Participant characteristics by exposure group are in Table 1. Most participants were 25 to 34 years of age (1509 [56.9%]), white (1957 [73.7%]), and non-Hispanic (2271 [85.6%]). Women undergoing treatment with medications were likely to have multiple psychiatric conditions and to use illegal substances (eTable 1 in the Supplement). Illness severity according to the EPDS33 and maternal and neonatal outcomes are in eTables 2-5 in the Supplement.
Unadjusted and adjusted models are presented in Table 2 and Table 3. No interactions between benzodiazepine or SRI use were significant. Adjusted models showed no significant associations between panic disorder or GAD and maternal or neonatal complications of interest. The co-occurrence of either panic disorder or GAD with an MDE did not increase the risk of these outcomes.
Exposure to a benzodiazepine resulted in the following associations in adjusted models independent of panic disorder, GAD, and SRI use: risk of cesarean delivery (odds ratio [OR], 2.45; 95% CI, 1.36-4.40) (Table 2), delivery of a low-birth-weight infant (OR, 3.41; 95% CI, 1.61-7.26), and neonatal ventilatory support (OR, 2.85; 95% CI, 1.17-6.94) (Table 3). Estimated probabilities translate to 200 additional cesarean deliveries per 1000 births (95% CI, 151-249), 117 additional low-birth-weight infants per 1000 births (95% CI, 96-138), and 61 additional newborns needing ventilatory support per 1000 births (95% CI, 46-76).
We reran these analyses using complete cases and found similar significant associations. However, the association between panic disorder and neonatal ventilatory support became significant, and the association between benzodiazepine use and this outcome lost significance.
To better understand the correlation between benzodiazepine use and fetal growth, we conducted a post hoc logistic regression analysis adjusted for all covariates and used delivery of small for gestational age infant as the outcome (this outcome considers size for birth age rather than low birth weight at any age). The association was not significant (OR, 0.85; 95% CI, 0.35-2.10). Similarly, because benzodiazepine use in pregnancy was marginally associated with preterm birth (OR, 1.98; 95% CI, 0.97-4.04), we used a multiple linear regression model to test the difference in mean duration of gestation in days between those using and not using benzodiazepines adjusted for the same potential confounders included in the preterm birth model. Exposure to benzodiazepines shortened gestational duration by 3.6 days (β = –3.6, SE = 1.7; P = .03).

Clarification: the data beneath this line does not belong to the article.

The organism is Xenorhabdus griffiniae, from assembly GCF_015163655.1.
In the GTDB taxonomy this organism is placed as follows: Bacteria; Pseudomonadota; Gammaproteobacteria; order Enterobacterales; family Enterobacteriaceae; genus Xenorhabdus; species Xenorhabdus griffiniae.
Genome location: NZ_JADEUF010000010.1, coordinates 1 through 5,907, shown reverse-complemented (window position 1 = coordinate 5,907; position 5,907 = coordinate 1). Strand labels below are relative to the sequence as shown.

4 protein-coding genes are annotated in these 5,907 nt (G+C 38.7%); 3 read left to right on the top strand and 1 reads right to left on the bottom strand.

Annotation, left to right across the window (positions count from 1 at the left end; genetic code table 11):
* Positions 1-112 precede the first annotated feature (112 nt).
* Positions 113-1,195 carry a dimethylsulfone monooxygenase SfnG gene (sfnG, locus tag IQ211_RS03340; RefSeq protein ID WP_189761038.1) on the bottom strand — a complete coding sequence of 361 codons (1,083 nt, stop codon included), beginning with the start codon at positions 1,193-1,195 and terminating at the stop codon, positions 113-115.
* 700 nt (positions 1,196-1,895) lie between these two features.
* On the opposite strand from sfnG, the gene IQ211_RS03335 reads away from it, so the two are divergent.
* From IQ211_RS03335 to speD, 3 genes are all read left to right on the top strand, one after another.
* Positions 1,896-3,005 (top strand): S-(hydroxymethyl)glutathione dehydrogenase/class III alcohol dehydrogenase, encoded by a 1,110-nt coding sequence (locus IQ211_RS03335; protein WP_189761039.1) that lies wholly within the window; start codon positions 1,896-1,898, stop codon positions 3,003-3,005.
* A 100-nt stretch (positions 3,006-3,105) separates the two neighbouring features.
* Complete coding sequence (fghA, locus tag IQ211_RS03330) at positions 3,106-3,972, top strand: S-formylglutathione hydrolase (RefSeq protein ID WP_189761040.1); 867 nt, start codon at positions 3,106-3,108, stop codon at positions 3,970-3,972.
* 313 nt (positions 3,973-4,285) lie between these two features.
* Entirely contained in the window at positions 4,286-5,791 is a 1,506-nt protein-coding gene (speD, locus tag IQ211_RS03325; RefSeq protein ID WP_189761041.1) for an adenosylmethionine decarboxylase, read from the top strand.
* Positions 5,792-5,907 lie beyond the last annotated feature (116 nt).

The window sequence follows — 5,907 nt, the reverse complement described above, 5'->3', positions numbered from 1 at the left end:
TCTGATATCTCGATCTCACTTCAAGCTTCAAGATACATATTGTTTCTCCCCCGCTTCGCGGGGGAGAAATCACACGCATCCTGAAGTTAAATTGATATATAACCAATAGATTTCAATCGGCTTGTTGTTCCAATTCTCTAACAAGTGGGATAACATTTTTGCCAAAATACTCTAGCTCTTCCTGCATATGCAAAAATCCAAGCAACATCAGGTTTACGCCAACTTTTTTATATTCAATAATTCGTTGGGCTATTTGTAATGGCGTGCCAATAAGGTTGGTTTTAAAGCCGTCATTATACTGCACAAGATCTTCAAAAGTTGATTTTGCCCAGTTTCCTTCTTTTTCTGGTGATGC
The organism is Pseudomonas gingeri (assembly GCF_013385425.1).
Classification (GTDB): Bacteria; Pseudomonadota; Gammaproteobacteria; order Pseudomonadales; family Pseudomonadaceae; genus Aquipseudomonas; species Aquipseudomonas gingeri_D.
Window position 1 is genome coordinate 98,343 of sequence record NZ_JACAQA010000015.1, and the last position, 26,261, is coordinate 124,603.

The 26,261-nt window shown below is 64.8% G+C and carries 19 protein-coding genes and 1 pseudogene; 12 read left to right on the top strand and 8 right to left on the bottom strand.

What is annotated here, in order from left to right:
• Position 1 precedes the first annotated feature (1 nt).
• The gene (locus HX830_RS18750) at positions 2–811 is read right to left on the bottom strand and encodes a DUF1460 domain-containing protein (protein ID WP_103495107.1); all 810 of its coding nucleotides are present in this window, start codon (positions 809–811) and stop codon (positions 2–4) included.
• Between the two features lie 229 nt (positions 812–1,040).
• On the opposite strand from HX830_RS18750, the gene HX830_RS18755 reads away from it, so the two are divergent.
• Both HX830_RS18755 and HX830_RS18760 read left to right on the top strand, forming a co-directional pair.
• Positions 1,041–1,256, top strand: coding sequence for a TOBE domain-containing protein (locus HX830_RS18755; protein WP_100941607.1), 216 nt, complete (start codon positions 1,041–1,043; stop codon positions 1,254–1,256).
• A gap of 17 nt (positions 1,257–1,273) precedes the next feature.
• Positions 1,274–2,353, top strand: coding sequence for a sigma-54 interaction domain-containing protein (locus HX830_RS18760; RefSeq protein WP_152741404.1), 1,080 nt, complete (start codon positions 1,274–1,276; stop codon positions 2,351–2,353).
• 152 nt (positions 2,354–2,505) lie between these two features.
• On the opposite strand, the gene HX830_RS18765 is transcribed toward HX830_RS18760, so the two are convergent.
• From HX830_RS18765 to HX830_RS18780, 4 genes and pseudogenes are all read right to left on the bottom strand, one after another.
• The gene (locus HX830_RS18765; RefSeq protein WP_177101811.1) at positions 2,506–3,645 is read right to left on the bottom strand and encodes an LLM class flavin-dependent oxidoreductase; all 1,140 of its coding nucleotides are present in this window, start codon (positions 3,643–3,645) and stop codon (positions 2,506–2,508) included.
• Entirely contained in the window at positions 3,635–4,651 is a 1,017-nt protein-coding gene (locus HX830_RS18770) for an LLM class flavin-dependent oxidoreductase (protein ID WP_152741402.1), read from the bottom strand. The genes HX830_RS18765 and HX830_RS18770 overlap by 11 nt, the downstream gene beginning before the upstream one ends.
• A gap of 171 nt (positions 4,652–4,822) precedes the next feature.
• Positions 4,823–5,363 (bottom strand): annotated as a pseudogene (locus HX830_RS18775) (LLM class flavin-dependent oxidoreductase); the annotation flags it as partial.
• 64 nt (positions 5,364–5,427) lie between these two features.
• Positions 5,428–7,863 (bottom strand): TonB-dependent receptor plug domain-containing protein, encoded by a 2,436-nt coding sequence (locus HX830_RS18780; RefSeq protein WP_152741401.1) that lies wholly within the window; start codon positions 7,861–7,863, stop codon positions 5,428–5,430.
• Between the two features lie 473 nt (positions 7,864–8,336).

Use of an SRI was associated with preterm birth (OR, 1.56; 95% CI, 1.02-2.38) (Table 2) as previously reported,7 as well as the need for minor neonatal respiratory interventions (OR, 1.81; 95% CI, 1.39-2.37) (Table 3). In addition, SRI exposure was associated with hypertensive diseases of pregnancy (OR, 2.82; 95% CI, 1.58-5.04) (Table 2). Gestation was 1.8 days shorter in women who received SRIs during pregnancy compared with those who did not. Estimated probabilities were 43 additional preterm births per 1000 births (95% CI, 35-51), 152 additional newborns needing minor respiratory interventions per 1000 births (95% CI, 47-158), and 53 additional cases of maternal hypertension per 1000 births (95% CI, 46-60). Sensitivity analyses that added the anxiety subscale of the EDPS were consistent with the models presented above.
In this carefully characterized cohort of women who were longitudinally followed up through pregnancy, neither maternal panic disorder nor GAD was associated with the maternal or neonatal pregnancy complications of interest. Maternal use of a benzodiazepine was associated with delivery of a low-birth-weight infant, cesarean delivery, and neonatal ventilatory support. Use of an SRI was associated with preterm birth, minor neonatal respiratory interventions, and hypertensive diseases of pregnancy.
To our knowledge, few reports focus specifically on anxiety disorders and birth outcomes.3-5 Our results differ from those that showed an association between panic disorder and preterm birth3,4; reliance on registry data for referenced studies, which can be inaccurate compared with systematic diagnostic interviews, may be a factor. Indeed, panic attacks can occur in patients with several psychiatric conditions, including PTSD. A previous study showed a robust association between preterm birth and comorbid PTSD and an MDE,26 which is reflected in the present analyses. However, with only 98 participants who met the criteria for panic disorder, we may have had limited power to find an association. The limits of power are exacerbated by the need to control for other possible confounders. The postadjustment changes in ORs, particularly for maternal outcomes among those with panic disorder, were substantial. This finding reflects the difficulty of determining the offending exposure when comorbidity among the various psychiatric disorders is frequent. We diagnosed 252 women as having GAD, but we shortened the required symptomatic period from 6 months to 1 month, and women may have been mildly afflicted in this length of time. Prior work has found that case status is not substantially different for GAD that endures 1 vs 6 months.36
The literature on benzodiazepine use in pregnancy is dominated by reports on the risk of fetal malformations. However, some work25,37 has found that neonates exposed to benzodiazepines in utero are more likely to have respiratory difficulties, particularly if exposure is late in gestation. This finding aligns with our finding of increased need for ventilatory support among neonates exposed to benzodiazepines, although it was uncommon.